Today, the Environmental Protection Agency used its Clean Water Act authority to put protections in place for Alaska’s Bristol Bay that effectively stop the Pebble Mine. The agency placed limits on mine waste disposal in the rivers, streams and wetlands of Bristol Bay that will protect the largest and most productive wild salmon fishery on Earth.
For over a decade, Bristol Bay Tribes, commercial fishermen and conservation organizations have urged the EPA to create durable protections for the Bristol Bay watershed to protect the salmon fishery. We are elated to celebrate this landmark victory.
The stakes couldn’t be higher.
Bristol Bay’s epic salmon runs are the ecological, cultural and economic backbone of the region, generating $2.2 billion in annual economic activity that supports 15,000 jobs, producing half of the world’s sockeye salmon, and sustaining a subsistence-based way of life for one of the last intact wild salmon-based cultures in the world.
While other salmon fisheries around the globe are in decline, Bristol Bay is breaking records. In 2022, nearly 80 million sockeye salmon returned to the Bay and its rivers, breaking the previous record of 67.7 million sockeye salmon set in 2021.
The long road to victory was paved by the leadership of Bristol Bay Tribes, and the efforts of millions of Americans, from all walks of life, who recognized the great wonder of this remarkable place.
Over the last two decades:
- Bristol Bay Tribes and commercial fishermen united in a common purpose, urging the EPA to protect the Bristol Bay salmon fishery.
- Millions of people spoke up in support of Bristol Bay protections.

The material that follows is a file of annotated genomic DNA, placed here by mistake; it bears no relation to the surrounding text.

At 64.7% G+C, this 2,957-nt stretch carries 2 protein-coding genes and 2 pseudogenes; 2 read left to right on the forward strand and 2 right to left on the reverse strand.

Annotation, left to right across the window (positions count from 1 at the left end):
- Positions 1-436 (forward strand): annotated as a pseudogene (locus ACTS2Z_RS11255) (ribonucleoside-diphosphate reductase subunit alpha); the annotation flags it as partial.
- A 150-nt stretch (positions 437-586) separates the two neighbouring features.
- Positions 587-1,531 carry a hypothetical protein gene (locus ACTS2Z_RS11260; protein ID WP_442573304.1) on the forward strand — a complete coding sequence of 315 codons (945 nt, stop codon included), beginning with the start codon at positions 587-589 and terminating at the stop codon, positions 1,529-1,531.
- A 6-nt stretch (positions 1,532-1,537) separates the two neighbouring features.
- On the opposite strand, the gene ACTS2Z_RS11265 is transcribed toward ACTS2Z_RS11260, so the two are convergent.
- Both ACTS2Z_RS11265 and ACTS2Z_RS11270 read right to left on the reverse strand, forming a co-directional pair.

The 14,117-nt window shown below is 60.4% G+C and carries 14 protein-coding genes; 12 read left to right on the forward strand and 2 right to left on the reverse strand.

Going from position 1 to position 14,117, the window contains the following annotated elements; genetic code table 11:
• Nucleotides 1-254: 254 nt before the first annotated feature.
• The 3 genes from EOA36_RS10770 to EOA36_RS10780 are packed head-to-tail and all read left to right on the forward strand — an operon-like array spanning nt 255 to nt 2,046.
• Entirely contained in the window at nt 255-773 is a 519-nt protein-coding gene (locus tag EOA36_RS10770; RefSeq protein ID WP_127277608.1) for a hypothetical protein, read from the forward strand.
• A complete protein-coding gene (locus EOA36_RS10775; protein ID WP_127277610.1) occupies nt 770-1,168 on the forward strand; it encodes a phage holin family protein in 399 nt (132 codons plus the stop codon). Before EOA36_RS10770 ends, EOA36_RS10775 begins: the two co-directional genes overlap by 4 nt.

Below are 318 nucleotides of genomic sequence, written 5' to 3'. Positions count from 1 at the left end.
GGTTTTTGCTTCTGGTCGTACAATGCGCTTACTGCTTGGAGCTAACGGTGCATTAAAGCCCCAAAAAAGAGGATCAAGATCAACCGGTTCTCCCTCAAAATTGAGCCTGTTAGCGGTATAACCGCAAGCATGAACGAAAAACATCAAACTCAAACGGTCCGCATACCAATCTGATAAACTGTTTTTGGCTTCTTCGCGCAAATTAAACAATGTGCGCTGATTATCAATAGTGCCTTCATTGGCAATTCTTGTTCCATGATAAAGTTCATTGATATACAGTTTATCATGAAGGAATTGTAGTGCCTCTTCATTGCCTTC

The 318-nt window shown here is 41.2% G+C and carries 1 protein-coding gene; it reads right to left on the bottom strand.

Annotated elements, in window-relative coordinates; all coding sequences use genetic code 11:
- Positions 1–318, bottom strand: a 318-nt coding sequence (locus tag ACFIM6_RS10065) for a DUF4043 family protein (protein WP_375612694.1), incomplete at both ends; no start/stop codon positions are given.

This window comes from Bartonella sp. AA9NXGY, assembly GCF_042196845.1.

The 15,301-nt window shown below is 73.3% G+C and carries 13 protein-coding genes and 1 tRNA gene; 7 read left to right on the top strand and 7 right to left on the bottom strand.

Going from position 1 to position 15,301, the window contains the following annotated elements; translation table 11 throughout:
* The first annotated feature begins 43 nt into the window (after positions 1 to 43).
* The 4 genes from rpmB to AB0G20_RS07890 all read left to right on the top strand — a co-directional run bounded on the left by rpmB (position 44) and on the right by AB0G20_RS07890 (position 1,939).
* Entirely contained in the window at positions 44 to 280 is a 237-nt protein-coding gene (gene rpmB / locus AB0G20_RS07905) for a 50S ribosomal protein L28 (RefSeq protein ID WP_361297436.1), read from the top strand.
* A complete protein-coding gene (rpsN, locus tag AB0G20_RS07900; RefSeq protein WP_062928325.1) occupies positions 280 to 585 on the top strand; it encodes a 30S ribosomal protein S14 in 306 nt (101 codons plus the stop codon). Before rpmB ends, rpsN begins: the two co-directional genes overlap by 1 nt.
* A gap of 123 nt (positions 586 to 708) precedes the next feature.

- Major mining companies, including Anglo American, Rio Tinto and First Quantum, walked away from the project.
- Over a hundred jewelry retail companies, including Tiffany & Co., took a stand for Bristol Bay.
- Restaurants, grocery stores and food retail companies expressed support for protecting the world’s greatest salmon fishery.
- President Obama visited Bristol Bay, extolling the value of the fishery, and initiating the Clean Water Act protection process.
- Investors weighed in against the unprecedented risks of Pebble Mine.
- Numerous scientific reviews were completed that concluded that mining the headwaters of Bristol Bay would cause permanent harm to the ecosystem.
- The Army Corps of Engineers denied a permit for the mine, concluding that it was contrary to the public’s interest.
- Congressional champions, like Senator Cantwell and Representative Huffman, never gave up fighting for what’s right.
- Alaska’s two senators said Pebble Mine is Wrong Mine, Wrong Place.
- The Pedro Bay Corporation, an Alaska Native corporation and the owner of land sought by Pebble to develop for access to the proposed mine site, signed a conservation agreement to protect that land from development.
- Hundreds of businesses, large and small, urged Bristol Bay protection.
- President Biden promised protections during his election campaign.
Now, thanks to President Biden and the EPA, we can let out a sigh of relief knowing that this special place, its fishery, and the communities it supports from coast to coast will be protected for future generations.
Thank you, President Biden and the EPA for this momentous decision.